Issue: February 2021
Source: Healio Interview
Disclosures: The study was supported by an operating grant from the Canadian Institutes of Health Research. Sun reports no relevant financial disclosures. Please see the study for all other authors’ relevant financial disclosures.
January 11, 2021
2 min read
Save

Q&A: Clinical outcomes in CVD treatment ‘may not reflect what patients truly value’

Issue: February 2021
Source: Healio Interview
Disclosures: The study was supported by an operating grant from the Canadian Institutes of Health Research. Sun reports no relevant financial disclosures. Please see the study for all other authors’ relevant financial disclosures.
You've successfully added to your alerts. You will receive an email when new content is published.

Click Here to Manage Email Alerts

We were unable to process your request. Please try again later. If you continue to have this issue please contact customerservice@slackinc.com.

There has been much discussion about patient-centered outcomes in CVD therapy and treatment, but little consensus exists as to their definition and value.

In a study published in JAMA Network Open, researchers, along with patients, caregivers and clinicians, worked together to define five patient-defined adverse CV and non-CV events (PACE) that may form a meaningful composite outcome from a patient perspective for use in clinical practice and future CV trials.

Louise Sun, MD, SM, FRCPC, FAHA, cardiac anesthesiologist, clinician scientist and director of big data and health bioinformatics research at the University of Ottawa Heart Institute and associate professor of anesthesiology and epidemiology and tier II clinical research chair in big data and cardiovascular outcomes at the University of Ottawa.

“Because patients with advanced cardiovascular disease are likely to be elderly with substantial comorbidities, they are more often concerned with how treatment might impact their ability to lead an independent life with less impairment and outside of chronic care institutions,” Louise Sun, MD, SM, FRCPC, FAHA, cardiac anesthesiologist, clinician scientist and director of big data and health bioinformatics research at the University of Ottawa Heart Institute and associate professor of anesthesiology and epidemiology and tier II clinical research chair in big data and cardiovascular outcomes at the University of Ottawa, and colleagues wrote.

For this pan-Canadian, consensus-based, qualitative study, researchers collaborated with 11 clinicians and 24 patients with CVD and caregivers (88% patients; 54% men) to participate in several rounds of questionnaires designed to narrow the isolate PACE to five individual outcomes.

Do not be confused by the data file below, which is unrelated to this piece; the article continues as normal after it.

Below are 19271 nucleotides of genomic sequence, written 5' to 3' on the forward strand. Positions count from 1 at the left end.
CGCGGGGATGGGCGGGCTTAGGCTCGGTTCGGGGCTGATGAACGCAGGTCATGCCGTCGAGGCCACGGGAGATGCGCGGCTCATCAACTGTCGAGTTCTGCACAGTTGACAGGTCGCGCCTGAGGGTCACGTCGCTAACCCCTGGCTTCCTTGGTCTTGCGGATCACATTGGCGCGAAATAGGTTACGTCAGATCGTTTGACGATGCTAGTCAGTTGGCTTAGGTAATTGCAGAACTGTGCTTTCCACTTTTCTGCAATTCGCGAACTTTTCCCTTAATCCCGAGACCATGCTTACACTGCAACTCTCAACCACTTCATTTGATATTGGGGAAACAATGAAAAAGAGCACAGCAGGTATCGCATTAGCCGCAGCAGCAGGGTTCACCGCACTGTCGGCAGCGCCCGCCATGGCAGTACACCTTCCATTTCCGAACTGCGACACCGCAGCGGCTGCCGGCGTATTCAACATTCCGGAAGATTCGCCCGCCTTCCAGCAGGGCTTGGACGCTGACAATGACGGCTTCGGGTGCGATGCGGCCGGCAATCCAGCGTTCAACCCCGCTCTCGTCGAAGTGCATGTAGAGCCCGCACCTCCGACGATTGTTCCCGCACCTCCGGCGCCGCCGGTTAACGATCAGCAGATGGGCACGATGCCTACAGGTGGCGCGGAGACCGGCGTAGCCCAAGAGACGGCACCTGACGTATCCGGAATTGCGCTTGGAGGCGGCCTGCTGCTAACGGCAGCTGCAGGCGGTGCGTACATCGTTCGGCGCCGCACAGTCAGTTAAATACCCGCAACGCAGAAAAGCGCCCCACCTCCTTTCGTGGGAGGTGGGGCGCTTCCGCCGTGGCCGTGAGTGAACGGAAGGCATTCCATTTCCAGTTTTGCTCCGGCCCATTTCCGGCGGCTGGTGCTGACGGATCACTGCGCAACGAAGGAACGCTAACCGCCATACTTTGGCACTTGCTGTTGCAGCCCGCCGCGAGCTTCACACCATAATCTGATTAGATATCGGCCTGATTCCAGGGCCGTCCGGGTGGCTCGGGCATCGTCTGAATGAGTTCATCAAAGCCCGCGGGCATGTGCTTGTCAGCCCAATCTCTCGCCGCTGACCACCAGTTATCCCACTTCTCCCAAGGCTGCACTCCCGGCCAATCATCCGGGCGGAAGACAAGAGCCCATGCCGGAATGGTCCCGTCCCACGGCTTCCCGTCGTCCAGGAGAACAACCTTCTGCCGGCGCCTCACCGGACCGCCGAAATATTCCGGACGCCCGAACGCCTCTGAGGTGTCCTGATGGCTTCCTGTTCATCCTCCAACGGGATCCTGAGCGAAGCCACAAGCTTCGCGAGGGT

The clinicians included three cardiac surgeons, one cardiac anesthesiologist, one cardiac surgical intensivist, one interventional and three noninterventional cardiologists, one clinical health psychologist and one registered nurse specializing in the care of cardiac patients. Patients were included based on the diagnosis of CVD treated with medical therapy and/or cardiac surgery and/or catheter-based procedure, left ventricular assist device implantation or heart transplantation.

Healio spoke with Sun about the composite PACE outcome and what it may mean for clinical practice and research.

Question: What was the motivation to pursue this research?

Sun: CV research has traditionally been focused on “tombstone” outcomes such as death and major adverse CV events. To date, little attention has been paid to outcomes that are most relevant from the patient’s perspective. Many so-called patient-centered metrics are defined by clinicians alone and may not reflect what patients truly value. We previously derived and validated “disability-free survival” as a patient-defined outcome after cardiac surgery. We in this paper refined the disability outcome by supplementing patients’ perspectives with those of caregivers and clinicians, and recoined this “PACE.”

Q: Could you briefly explain the study methodology?

Sun: We followed a modified Delphi approach, through iterative questionnaires followed by an in-person meeting. This was done through a national panel of patients with lived experience, their caregivers and a multidisciplinary team of clinicians. Together, the panel narrowed down the definition of PACE into a five-item list.

Q: What is the primary takeaway from these results?

Sun: PACE is a five-item composite outcome, consisting of: severe stroke necessitating hospitalization for 14 days or more or inpatient rehabilitation, ventilator dependence, new-onset or worsening HF, nursing home admission and new-onset dialysis.

Q: Why are these results significant?

Sun: PACE is versatile with administrative databases as well as prospectively collected data. It can readily be applied as a patient-centered outcome in interventional clinical trials and large epidemiological studies to ensure management of CVD is founded on outcomes that are important and relevant to patients, caregivers and clinicians.

Q: Is there any further research needed or planned to validate PACE?

Sun: Studies are currently underway to describe the epidemiology of PACE in the general and medical/surgical populations, as well as to derive and validate personalized PACE risk prediction indices in a variety of clinical settings.

Reference:

For more information:

Louise Sun, MD, SM, FRCPC, FAHA, can be reached at lsun@ottawaheart.ca.